Netflix did it with its DVD distribution by mail, eventually delivering a knockout blow to Blockbuster video rental stores, who didn’t see this new way of doing things coming. Netflix did again with streaming content. Behind these corporate successes, is a pattern of disruption that also applies to individuals – it’s called the ‘’S” curve.
Yes, disruption can feel a bit scary, but the payoff of career growth and personal achievement makes overcoming the fear factor well worth it. We all start at the low end of the learning curve. The key is to shift into hypergrowth and, when your learning crests, to do what great disruptors do: catch a new wave.
If you can surf the S-Curve way of learning and mastering you will have an accelerated competitive advantage in this era of disruption.
A disruptive low-end product can be a Pac-Man-like gobbler of market share that dislodges an incumbent (like Netflix did to Blockbuster). A personal disruption involves movement from the bottom of a learning curve to the top, and then jumping to the bottom of the next.
Learn, leap, and repeat.
Lady Gaga, for example, is a master of personal disruption. She spent the low-end years in the New York music scene, making connections, fine-tuning her style, and writing songs for other performers. She reached her tipping point in 2008, with the release of her debut album, The Fame, and skyrocketed to the top of the curve with her follow-ups: The Fame Monster, Born This Way and Artpop. She was at least as famous for her outlandish outfits, persona, religious statements and videography as she was for her music.
Then she took some disruptive, step-back moves and risked alienating her fan base. She collaborated with the elderly Tony Bennett on a jazz album, Cheek to Cheek, performed a Sound of Music tribute during the 2015 Academy Awards, and most recently channeled her country girl with the 2016 album Joanne. Cowboy hat and boots, driving truck—a drastic departure from earlier times. Her halftime performance at the 2017 Super Bowl had the largest audience of any musical event—worldwide—ever, only one of a plethora of world records she now holds. Lady Gaga disrupted herself from controversy to sweetheart, all without missing a beat.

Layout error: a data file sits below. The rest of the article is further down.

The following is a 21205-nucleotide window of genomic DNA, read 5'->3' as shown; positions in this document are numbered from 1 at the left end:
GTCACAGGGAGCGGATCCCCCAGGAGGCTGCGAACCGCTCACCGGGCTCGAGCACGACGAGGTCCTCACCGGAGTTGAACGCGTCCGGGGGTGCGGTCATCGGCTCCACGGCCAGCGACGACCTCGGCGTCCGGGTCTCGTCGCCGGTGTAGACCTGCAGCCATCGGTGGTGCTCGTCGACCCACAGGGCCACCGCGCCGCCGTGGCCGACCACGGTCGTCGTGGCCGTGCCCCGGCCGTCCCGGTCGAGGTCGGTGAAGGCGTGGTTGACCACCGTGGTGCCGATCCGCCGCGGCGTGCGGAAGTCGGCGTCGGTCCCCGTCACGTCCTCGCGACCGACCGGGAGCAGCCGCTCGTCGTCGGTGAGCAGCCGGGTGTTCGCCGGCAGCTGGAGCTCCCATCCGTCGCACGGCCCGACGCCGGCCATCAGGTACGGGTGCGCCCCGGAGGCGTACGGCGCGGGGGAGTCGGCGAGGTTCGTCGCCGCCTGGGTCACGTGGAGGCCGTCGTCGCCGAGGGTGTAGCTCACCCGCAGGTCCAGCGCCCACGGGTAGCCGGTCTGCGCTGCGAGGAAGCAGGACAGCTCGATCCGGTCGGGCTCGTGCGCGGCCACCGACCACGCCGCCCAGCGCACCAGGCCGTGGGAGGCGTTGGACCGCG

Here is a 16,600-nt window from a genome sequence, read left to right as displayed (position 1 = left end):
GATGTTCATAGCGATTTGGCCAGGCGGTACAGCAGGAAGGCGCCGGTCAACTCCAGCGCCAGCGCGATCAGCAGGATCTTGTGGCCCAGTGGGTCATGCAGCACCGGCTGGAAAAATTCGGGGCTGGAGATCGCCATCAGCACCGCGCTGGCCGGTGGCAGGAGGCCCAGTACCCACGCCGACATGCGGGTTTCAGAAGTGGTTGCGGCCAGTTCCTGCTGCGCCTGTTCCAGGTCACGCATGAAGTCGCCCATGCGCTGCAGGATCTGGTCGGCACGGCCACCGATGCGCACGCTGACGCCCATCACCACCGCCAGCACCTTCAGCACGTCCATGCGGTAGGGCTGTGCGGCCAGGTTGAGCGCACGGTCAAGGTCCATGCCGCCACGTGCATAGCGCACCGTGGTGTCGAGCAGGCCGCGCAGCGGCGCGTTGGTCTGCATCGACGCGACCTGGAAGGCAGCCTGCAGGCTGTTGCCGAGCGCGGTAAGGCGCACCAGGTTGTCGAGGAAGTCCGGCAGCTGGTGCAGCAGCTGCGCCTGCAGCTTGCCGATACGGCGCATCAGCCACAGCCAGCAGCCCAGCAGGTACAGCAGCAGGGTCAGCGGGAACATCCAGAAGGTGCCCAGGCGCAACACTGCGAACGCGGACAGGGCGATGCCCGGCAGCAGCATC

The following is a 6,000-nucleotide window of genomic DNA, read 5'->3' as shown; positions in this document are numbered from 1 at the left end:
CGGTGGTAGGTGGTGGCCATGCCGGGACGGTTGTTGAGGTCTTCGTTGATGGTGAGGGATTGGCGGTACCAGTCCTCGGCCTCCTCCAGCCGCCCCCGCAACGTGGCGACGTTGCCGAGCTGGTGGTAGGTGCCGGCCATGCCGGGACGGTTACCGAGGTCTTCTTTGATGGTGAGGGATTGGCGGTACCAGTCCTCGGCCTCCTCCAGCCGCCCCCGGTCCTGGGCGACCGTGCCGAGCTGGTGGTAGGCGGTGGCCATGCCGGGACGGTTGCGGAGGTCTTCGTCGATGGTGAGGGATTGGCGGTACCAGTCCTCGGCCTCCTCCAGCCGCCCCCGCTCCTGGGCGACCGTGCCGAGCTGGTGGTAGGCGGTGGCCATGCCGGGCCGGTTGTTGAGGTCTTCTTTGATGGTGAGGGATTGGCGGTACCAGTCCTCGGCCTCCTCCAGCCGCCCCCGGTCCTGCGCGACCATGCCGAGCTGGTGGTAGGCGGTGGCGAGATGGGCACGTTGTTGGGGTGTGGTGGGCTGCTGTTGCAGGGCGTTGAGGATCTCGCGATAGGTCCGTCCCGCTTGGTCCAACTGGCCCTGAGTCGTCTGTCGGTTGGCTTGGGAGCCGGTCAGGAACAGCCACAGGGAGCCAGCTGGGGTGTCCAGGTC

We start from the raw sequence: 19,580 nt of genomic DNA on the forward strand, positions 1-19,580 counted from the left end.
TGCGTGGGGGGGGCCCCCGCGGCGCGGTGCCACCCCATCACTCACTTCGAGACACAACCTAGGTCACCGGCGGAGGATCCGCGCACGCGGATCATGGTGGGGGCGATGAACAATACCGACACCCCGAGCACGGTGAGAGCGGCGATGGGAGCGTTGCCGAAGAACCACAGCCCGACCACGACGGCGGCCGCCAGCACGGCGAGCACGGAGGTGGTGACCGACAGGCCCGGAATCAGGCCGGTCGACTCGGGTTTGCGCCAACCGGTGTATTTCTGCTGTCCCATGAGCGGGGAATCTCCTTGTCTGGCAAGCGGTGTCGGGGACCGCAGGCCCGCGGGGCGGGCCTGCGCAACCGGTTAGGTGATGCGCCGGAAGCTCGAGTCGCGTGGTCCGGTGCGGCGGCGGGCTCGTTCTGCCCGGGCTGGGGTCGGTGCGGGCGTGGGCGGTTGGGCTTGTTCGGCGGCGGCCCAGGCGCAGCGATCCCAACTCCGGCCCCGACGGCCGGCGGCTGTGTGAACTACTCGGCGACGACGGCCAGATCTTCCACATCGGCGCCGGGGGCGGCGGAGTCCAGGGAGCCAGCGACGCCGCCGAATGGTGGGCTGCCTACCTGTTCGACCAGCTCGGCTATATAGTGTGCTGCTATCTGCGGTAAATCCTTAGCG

Bob Dylan, an icon of American music and now a Nobel Laureate, is also a model multiple disruptor. He precociously pursued his musical dreams, moving first from the Iron Range mining town of his origins to Minneapolis and then on to New York. His voice is unique, but not traditionally polished. His talent lies in intuitive musical sense and a prodigious gift for powerfully poetic lyrics. From his initial successes in acoustic folk music he shifted to electrified rock, alienating his early fans who booed him as he performed in festivals and concerts on two continents.
Twenty years later, when his popularity was at low ebb—and perhaps his creativity as well—he reenergized his career with an innovative style again, jump starting the poetry for another go around. Over the years he disrupted from one musical genre to another, exploring blues, rock, country, religious, and Christmas music.
Did the press and fans applaud Lady Gaga’s changes? Clamor with approval when Bob Dylan amped up his performance? Nope. When we take a step back, no matter how carefully calculated, we may encounter disbelief, detractors, possibly disdain.
That’s the risk when you engage in a personal game of chutes and ladders!